On June 30, 2022, California Governor Gavin Newsom signed Assembly Bill 205 (“AB 205”), which, among various other things, expands the siting jurisdiction of the California Energy Commission (“CEC”) to include non-thermal generating facilities, such as solar and wind projects, with a capacity of 50 megawatts (MW) or more. The CEC’s siting jurisdiction was previously
In its first move since hitting “pause” on the California Public Utilities Commission’s (Commission) consideration of a controversial December 2021 proposed decision (Proposed Decision or PD) that would have overhauled the existing net energy metering (NEM) tariff for California’s solar customers, the presiding administrative law judge (ALJ) issued a ruling on May 9 to reopen the record and invite party comments on a limited scope of issues.
The Commission adopted California’s existing solar tariff, known as NEM 2.0, on January 28, 2016 in Decision (D.) 16-01-044. Customers opting into this tariff pay a one-time interconnection fee (less than $150 for systems under 1 MW and $800 for systems over 1 MW). Customers taking service on the NEM tariff are automatically opted into a time-of-use rate plan and are subject to select non-bypassable charges (NBCs) that are used to fund general customer programs such as contributions to the wildfire fund, nuclear decommissioning, and the public purpose program, among others. NEM customers receive a bill credit for any excess generation produced by their system and exported to the electric grid, which credits may be used to offset customer energy costs. Under NEM 2.0, any excess generation credits are applied to the customer’s bill at the same retail rate (including generation, distribution and transmission charges) the customer would have paid for the energy consumption.
Continue Reading Commission Ruling Reopens the NEM 3.0 Record to Invite Comment on and Consider Limited Issues
On January 11, 2022, the California Energy Commission (CEC) issued an update to its Summer 2022 Stack Analysis. Previously, on September 8, 2021, the CEC issued a revised Summer 2022 Stack Analysis that showed potential energy shortfalls ranging from 200 MW to 4,350 MW during the months of July through September 2022, in the evening…
In docket R.20-05-003, its Integrated Resource Planning (IRP) proceeding, the California Public Utilities Commission is considering its preferred portfolio of new resources for the next ten years. A lengthy administrative law judge ruling issued August 17, 2021 set out a suggested Preferred System Plan (PSP) for the proceeding, including a suggested resource portfolio through 2032,…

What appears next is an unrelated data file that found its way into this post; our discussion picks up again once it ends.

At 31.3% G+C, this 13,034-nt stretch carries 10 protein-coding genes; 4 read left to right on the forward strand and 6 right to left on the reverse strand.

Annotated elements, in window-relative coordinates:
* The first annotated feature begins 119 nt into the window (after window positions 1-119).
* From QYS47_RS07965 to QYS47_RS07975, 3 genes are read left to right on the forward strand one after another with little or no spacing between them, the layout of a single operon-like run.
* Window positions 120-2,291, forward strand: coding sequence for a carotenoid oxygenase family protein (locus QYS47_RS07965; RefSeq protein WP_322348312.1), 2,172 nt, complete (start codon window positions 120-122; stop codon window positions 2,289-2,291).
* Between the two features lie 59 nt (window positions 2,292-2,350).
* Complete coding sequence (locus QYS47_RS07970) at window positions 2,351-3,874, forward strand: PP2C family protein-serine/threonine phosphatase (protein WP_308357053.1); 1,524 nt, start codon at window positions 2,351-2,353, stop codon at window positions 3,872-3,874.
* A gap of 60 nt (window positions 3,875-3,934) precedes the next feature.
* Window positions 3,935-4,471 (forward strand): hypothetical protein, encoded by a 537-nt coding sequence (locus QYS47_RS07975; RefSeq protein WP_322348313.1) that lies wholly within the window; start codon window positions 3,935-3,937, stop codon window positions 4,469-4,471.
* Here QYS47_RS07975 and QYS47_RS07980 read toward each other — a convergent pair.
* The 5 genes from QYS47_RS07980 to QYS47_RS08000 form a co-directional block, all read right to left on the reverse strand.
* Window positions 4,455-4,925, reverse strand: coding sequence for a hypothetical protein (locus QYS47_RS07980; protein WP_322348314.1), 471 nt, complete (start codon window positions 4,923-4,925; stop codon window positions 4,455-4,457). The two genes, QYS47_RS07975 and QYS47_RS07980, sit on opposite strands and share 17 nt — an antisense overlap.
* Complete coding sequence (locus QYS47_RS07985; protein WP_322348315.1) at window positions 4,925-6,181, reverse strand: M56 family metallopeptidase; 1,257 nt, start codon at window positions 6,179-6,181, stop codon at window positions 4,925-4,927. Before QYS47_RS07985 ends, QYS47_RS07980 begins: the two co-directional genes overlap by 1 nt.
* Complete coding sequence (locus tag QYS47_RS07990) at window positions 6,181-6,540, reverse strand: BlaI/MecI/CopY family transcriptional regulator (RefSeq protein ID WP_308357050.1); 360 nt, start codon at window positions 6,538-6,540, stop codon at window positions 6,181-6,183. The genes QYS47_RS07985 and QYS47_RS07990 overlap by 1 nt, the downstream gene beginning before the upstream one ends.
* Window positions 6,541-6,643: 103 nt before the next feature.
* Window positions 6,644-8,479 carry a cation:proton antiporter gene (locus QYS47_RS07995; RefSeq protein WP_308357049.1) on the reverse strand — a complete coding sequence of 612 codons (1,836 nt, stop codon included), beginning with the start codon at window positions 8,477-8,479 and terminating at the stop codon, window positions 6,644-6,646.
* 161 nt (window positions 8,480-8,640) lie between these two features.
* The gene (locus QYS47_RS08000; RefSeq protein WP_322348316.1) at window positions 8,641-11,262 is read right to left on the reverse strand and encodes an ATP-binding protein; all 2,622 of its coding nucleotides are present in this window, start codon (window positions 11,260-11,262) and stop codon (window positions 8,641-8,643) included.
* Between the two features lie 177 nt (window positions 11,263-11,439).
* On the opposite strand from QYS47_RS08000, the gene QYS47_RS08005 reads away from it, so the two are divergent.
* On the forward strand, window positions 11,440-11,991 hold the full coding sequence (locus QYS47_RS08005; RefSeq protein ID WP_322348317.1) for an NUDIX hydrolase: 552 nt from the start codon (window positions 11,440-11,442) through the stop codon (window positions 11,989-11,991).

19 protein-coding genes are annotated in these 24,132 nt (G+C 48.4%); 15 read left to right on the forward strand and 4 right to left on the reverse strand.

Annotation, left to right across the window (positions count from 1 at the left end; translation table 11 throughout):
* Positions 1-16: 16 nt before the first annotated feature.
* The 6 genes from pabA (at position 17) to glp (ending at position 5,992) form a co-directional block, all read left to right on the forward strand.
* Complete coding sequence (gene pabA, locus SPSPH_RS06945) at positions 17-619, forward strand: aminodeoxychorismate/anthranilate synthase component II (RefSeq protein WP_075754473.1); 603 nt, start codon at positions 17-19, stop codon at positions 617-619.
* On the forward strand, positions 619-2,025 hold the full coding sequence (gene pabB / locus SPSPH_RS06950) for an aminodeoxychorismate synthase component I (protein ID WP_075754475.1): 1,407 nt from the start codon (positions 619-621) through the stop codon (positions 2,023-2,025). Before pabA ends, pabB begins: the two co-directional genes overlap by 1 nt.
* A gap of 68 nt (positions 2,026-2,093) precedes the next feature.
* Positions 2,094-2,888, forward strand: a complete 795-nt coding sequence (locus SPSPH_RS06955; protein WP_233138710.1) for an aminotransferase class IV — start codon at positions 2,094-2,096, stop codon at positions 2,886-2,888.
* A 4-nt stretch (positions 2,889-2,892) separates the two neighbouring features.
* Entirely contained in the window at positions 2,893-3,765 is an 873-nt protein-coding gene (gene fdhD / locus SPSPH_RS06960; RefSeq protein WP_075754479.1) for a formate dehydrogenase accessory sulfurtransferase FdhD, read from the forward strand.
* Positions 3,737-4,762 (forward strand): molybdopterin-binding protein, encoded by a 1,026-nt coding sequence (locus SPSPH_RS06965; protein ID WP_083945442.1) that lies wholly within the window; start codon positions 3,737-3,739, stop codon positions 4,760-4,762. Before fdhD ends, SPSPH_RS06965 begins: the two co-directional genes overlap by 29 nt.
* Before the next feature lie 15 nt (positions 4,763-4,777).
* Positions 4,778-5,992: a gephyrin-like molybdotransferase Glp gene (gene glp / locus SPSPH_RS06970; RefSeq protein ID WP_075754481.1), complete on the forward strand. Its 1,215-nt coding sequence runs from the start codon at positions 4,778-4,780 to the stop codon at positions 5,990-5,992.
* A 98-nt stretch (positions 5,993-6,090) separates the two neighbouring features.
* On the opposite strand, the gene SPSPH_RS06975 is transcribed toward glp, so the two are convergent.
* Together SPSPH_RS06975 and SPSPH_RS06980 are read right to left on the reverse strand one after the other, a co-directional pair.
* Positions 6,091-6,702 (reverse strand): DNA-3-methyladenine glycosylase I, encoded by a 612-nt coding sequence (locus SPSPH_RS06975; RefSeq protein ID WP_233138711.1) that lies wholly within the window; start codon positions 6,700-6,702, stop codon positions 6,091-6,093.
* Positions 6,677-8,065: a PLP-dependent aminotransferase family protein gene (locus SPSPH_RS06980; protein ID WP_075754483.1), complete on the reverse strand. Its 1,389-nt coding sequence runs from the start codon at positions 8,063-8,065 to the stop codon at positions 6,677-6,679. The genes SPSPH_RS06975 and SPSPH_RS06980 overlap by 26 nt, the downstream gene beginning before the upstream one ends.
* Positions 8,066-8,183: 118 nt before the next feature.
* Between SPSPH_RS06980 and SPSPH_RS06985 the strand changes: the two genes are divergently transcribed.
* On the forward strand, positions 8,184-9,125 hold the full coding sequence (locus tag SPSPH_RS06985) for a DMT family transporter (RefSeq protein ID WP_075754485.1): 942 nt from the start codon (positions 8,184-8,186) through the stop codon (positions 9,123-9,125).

In a stakeholder call yesterday, the CAISO discussed the Revised Draft Final Proposal in the Generator Deliverability Assessment stakeholder initiative. During the call, the CAISO addressed outstanding stakeholder questions, including confirming key upcoming dates for project developers.
Background on the Proposal
The CAISO is proposing revisions to its deliverability assessment methodology in response to the rapid increase in the amount of solar resources and the California Public Utilities Commission’s (CPUC) resulting transition to an Effective Load Carrying Capability (ELCC) approach to calculating qualifying capacity (QC). The CAISO’s revisions are intended to more closely align the capacity studied in the deliverability assessment with the generator’s anticipated QC under the CPUC’s new ELCC methodology. Under the current deliverability assessment methodology, generators are studied at a higher capacity than the projects can qualify for under the ELCC methodology. Under the revised deliverability methodology, projects are expected to retain their full capacity deliverability status (FCDS) and their NQC value will not be reduced, but the proposed change should be beneficial to future interconnection customers because it will free up some unused deliverability and likely result in fewer required network upgrades to receive FCDS.
As part of the proposal the CAISO is also creating a new sub-status for solar and wind projects: Off-Peak Deliverability Status (OPDS). New solar and wind OPDS resources will receive market scheduling priority by continuing to be allowed to self-schedule as an incentive for resources to develop in locations that do not trigger upgrades or trigger only low-cost localized transmission upgrades.